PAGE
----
Oct 28, 2016
Dr. Gordon Hamilton died in a crevasse accident last week. Gordon was 50 years old. He worked as a climate scientist at the University of Maine for many years and became a fixture of the McMurdo community. We put the busy life of the station on “pause” for a simple, joyous memorial service. Members of his team offered remembrances and others read portions of the New York Times article about his work. According to Gordon’s wishes, this was not a religious ceremony, however there was no doubting the deep presence of that which resonates between all human souls.
Gordon was born in Scotland. His pride in all things Scottish was famous at McMurdo. So, I found a fiddle and a crane operator who plays guitar and we played Scottish fiddle tunes before and after the ceremony. We also played during the distribution of a little GlenMorangie Scotch for everyone. The room was alive with stories after the service and I am willing to bet that Gordon’s life will continue to color many of the conversations here for a long time. Though we shared only a couple days together at the station, I have come to know him better through his colleagues.
A couple days after Gordon’s death, my 15-member team made camp and slept on the ice for what is called the “Deep Field Shakedown.” This was the culmination of a week’s worth of training that included safety/survival protocols, crevasse rescue training and much more. The shakedown allowed us to check our gear and our skills before heading out to a more remote place for a longer duration. We tested our sleeping bags, multiple sets of gloves, cooking equipment, etc. We made snow anchors to hold our tents down. We learned how to find our way through a white out if the weather should turn bad. We completed tasks one at a time. Each one built upon the last. Living in extreme environments like this doesn’t lend itself to our American obsession with multi-tasking. There were no emails or tweets to check. There was no constant drone of presidential campaign news or Facebook posts to fill up the tiny gaps of time in our busy day. The only thing that mattered was the safety of each team member. While the -28 F temperature was not at all comfortable, I found this single minded teamwork a welcome respite from the culture of distraction back home.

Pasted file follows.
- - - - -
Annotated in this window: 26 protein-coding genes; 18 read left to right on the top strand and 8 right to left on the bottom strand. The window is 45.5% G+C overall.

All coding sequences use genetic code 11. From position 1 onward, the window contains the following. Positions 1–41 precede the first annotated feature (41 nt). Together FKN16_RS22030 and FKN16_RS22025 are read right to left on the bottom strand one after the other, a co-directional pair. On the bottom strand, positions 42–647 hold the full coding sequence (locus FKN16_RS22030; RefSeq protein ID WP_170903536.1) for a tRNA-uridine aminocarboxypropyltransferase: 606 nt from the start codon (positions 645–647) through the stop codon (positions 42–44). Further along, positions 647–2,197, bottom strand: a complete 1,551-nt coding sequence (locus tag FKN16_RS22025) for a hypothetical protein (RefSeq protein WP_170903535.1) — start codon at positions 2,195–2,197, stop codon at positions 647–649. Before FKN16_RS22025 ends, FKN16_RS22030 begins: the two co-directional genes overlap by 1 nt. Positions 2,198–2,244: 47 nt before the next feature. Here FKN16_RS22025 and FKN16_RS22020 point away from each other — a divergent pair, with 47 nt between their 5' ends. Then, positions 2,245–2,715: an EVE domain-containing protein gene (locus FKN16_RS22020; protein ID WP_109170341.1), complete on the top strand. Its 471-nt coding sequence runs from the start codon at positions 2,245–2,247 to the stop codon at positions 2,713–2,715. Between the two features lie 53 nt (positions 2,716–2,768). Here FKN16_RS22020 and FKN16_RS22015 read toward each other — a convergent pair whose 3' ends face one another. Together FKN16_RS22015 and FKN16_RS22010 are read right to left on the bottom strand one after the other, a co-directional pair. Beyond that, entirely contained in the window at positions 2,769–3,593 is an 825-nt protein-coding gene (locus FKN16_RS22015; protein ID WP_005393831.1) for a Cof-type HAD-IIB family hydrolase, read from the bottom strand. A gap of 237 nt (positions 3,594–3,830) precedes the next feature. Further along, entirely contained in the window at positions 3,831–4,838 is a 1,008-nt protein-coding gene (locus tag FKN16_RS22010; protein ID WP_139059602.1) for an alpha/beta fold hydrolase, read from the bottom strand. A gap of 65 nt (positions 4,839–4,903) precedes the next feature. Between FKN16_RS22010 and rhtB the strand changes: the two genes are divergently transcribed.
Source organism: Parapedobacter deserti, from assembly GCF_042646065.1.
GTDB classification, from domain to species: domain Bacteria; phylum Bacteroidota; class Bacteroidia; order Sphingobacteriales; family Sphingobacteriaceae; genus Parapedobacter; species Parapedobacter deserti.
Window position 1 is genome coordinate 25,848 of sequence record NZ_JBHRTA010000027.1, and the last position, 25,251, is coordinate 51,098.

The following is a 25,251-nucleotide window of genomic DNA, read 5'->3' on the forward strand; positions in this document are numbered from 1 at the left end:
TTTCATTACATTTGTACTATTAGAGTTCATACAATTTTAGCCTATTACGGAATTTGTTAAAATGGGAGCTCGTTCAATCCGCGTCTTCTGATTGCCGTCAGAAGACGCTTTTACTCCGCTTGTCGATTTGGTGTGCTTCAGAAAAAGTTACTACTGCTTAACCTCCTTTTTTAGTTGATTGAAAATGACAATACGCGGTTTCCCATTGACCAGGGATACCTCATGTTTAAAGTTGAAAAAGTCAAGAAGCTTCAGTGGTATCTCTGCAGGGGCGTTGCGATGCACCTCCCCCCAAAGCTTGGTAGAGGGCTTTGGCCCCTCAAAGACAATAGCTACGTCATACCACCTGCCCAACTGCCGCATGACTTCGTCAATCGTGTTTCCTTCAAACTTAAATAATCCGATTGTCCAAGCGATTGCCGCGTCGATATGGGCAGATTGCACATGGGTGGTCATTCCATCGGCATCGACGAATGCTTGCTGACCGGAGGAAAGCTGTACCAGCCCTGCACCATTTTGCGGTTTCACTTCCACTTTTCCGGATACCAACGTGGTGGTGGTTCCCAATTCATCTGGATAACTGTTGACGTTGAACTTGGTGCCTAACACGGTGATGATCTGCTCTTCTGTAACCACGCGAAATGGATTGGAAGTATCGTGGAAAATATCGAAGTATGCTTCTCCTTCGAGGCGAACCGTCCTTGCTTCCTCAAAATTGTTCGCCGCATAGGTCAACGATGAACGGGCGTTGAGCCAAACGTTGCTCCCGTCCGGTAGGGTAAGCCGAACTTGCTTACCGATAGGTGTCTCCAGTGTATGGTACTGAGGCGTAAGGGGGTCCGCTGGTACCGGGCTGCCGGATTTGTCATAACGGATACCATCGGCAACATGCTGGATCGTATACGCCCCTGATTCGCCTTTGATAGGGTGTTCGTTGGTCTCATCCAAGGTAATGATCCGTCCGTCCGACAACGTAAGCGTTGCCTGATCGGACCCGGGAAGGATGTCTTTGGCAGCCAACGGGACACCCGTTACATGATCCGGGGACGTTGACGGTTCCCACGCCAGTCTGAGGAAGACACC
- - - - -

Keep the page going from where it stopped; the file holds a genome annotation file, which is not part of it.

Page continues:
In addition to the best gear and training in the world, McMurdo has an extensive communication network that monitors the movement of all its members. Teams that leave the station must check in with the station at a strict, predetermined schedule to ensure that if an accident happens, help can be on the way soon. Each time we called, we repeated that we had “15 souls, all doing well.” The operations center replied, “Confirmed 15 souls, all doing well.”
After making camp, we had some dinner and good conversation. Michael, a veteran of this sort of work, spoke of the special beauty we will find at our location on the Ross Ice Shelf next week. Whereas our shake down camp had magnificent views of mountains and the active volcano, Mt. Erebus, our camp on the shelf will have a completely level horizon. Every direction will look identical. On misty days, the ice will melt into the sky with no way to see the border. He said in his plain, matter-of-fact tone, “Every time you come here, you leave a little piece of your soul behind.” Michael is right. After only a week and one night out in the cold, I can feel the ice chipping away at little bits of my soul.
This year marks the centennial of Ernest Shackleton’s famous rescue of his crew after his attempt to be the first to cross Antarctica was halted by the sea ice. After over 2 years of enduring the cold, hunger, and uncertainty, against all odds, Shackleton brought every member of crew home alive. He wrote, “We had seen God in His splendors, heard the text that Nature renders. We had reached the naked soul of man.” The ice places an immediate and relentless demand on every visitor to shed the frills of life back home. The ice demands our complete attention. The ice draws us closer to our souls.
Gordon Hamilton gave much more than parts of his soul to Antarctica. He gave his life to researching the increasingly urgent effects of climate change. His friends and teammates at McMurdo were witness to his dedication to the hard and dangerous work of caring for our planet. He stands in a long line of explorers, scientists, and artists who left parts of their soul here.